The EPAD team has published a new paper entitled “Prediction of Alzheimer’s disease biomarker status defined by the ‘ATN framework’ among cognitively healthy individuals: results from the EPAD longitudinal cohort study” in the journal Alzheimer’s Research Therapy.
In this paper, authors from the University of Oxford and the Alzheimer Center Amsterdam tested the predictive utility of validated composite risk scores in their association with the Amyloid/Tau/Neurodegeneration (ATN)-defined biomarker group status in a cognitively healthy ageing sample drawn from the EPAD longitudinal cohort study (LCS). The main aim was to investigate independent risk factors for Alzheimer’s disease (AD) and vascular-related composite risk scores, in relation to prediction of ATN pathology.
The sample is drawn from 1,500 adult participants aged over 50 years from EPAD LCS (dataset V1500.0). It recruited participants across 21 European sites across the full range of anticipated probability for AD development.
Background: The Amyloid/Tau/Neurodegeneration (ATN) framework has been proposed as a means of evidencing the biological state of Alzheimer’s disease (AD). Predicting ATN status in pre-dementia individuals therefore provides an important opportunity for targeted recruitment into AD interventional studies. We investigated the extent to which ATN-defined biomarker status can be predicted by known AD risk factors as well as vascular-related composite risk scores.
Methods: One thousand ten cognitively healthy older adults were allocated to one of five ATN-defined biomarker categories. Multinomial logistic regression tested risk factors including age, sex, education, APOE4, family history of dementia, cognitive function, vascular risk indices (high systolic blood pressure, body mass index (BMI), high cholesterol, physical inactivity, ever smoked, blood pressure medication, diabetes, prior cardiovascular disease, atrial fibrillation and white matter lesion (WML) volume), and three vascular-related composite scores, to predict five ATN subgroups; ROC curve models estimated their added value in predicting pathology.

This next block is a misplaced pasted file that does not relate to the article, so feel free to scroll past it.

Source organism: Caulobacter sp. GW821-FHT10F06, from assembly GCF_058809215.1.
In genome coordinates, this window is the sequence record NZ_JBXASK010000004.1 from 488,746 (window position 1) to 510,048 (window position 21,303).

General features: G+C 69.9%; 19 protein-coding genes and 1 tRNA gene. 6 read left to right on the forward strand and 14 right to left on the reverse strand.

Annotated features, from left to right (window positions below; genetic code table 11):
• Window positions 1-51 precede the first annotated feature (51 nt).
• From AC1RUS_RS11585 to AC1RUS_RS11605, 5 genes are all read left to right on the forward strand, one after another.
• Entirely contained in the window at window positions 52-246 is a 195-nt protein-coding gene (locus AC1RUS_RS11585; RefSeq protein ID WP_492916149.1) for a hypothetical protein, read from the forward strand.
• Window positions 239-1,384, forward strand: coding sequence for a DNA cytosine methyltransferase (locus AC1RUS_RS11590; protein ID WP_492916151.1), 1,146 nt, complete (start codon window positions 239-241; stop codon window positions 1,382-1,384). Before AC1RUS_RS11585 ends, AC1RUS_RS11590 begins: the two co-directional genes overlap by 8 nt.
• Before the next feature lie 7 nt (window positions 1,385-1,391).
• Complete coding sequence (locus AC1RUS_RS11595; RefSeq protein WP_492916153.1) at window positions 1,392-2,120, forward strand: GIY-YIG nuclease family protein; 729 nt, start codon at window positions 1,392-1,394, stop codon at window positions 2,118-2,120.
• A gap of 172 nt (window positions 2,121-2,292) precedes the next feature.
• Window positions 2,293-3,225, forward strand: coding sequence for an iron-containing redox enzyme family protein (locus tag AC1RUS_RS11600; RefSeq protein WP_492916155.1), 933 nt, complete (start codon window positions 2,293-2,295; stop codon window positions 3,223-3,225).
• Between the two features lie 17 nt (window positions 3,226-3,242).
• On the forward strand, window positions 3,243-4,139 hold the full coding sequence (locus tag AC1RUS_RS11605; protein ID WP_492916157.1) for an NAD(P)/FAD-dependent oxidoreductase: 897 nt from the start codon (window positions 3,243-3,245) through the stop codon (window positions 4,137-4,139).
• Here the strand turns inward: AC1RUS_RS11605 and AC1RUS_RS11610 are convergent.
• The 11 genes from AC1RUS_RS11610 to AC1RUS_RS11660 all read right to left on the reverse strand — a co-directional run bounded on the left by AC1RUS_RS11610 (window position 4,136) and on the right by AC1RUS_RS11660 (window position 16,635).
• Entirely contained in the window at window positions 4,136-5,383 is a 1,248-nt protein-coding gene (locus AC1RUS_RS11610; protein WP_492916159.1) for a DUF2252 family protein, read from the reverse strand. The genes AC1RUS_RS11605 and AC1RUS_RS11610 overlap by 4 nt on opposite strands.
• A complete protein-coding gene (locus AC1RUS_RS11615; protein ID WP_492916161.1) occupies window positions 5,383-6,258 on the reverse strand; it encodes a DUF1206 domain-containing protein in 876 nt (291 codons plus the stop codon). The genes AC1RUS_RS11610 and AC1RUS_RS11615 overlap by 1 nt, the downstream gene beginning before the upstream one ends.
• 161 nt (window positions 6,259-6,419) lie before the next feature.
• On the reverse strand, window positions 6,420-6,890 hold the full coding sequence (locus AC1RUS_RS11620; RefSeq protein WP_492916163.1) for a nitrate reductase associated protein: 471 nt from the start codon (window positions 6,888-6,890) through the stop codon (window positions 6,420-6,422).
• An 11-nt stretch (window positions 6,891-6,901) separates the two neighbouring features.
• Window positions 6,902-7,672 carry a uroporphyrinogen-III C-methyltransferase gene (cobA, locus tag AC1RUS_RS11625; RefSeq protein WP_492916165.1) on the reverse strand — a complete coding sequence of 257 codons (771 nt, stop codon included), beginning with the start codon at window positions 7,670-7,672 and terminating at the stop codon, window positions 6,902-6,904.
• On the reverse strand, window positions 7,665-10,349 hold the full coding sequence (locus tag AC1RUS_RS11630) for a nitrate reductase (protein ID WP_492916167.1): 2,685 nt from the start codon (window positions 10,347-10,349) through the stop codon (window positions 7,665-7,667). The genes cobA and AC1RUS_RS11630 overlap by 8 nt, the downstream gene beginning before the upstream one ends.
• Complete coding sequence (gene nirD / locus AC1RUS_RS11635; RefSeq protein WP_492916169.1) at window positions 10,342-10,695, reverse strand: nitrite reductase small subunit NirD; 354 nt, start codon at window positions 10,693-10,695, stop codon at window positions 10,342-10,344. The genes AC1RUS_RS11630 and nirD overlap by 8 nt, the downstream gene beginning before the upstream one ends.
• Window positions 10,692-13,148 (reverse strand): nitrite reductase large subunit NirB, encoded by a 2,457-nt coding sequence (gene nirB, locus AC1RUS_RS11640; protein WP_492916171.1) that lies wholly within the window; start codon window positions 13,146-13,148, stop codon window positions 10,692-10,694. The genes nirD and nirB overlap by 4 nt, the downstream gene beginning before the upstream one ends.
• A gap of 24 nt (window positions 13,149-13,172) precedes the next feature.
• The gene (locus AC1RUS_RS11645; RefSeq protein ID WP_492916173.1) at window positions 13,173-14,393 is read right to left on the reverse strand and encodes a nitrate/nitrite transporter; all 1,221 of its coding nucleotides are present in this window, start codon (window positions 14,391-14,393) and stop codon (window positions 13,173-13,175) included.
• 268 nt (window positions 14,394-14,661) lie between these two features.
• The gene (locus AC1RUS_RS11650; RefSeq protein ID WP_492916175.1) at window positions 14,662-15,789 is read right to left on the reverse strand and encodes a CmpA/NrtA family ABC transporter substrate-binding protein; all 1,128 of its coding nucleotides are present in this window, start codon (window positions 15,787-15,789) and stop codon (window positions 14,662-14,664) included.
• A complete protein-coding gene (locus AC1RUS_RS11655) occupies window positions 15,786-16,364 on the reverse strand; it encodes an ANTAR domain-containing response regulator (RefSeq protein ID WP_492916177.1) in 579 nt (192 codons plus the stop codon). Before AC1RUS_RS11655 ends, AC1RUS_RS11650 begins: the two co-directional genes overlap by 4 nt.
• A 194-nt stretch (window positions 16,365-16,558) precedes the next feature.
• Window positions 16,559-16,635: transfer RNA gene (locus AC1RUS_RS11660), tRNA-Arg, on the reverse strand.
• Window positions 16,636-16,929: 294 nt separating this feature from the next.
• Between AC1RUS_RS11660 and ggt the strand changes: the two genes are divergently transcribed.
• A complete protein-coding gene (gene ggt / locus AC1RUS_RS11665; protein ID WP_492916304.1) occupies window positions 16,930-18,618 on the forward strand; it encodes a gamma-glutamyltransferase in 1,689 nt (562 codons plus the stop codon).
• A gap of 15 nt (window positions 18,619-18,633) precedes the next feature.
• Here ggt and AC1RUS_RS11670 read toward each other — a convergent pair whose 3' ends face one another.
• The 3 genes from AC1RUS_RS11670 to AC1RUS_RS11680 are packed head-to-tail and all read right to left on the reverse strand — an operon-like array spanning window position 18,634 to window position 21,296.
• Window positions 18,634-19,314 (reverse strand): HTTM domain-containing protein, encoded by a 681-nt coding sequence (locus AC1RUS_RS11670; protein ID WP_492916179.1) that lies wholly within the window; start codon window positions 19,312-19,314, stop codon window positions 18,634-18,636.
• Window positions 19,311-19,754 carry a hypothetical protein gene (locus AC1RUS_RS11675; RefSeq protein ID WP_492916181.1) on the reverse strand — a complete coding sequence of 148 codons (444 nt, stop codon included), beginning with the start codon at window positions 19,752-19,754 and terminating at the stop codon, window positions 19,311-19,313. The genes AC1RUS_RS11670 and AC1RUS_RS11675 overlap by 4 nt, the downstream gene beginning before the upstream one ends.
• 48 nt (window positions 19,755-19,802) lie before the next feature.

Results: Age, APOE4, family history, BMI, MMSE and white matter lesions (WML) volume differed between ATN biomarker groups. Prediction of Alzheimer’s disease pathology (versus normal AD biomarkers) improved by 7% after adding family history, BMI, MMSE and WML to a ROC curve that included age, sex and APOE4. Risk composite scores did not add value.
Conclusions: ATN-defined Alzheimer’s disease biomarker status prediction among cognitively healthy individuals is possible through a combination of constitutional and cardiovascular risk factors but established dementia composite risk scores do not appear to add value in this context.
You can read the open-access article here: http://dx.doi.org/10.1186/s13195-020-00711-5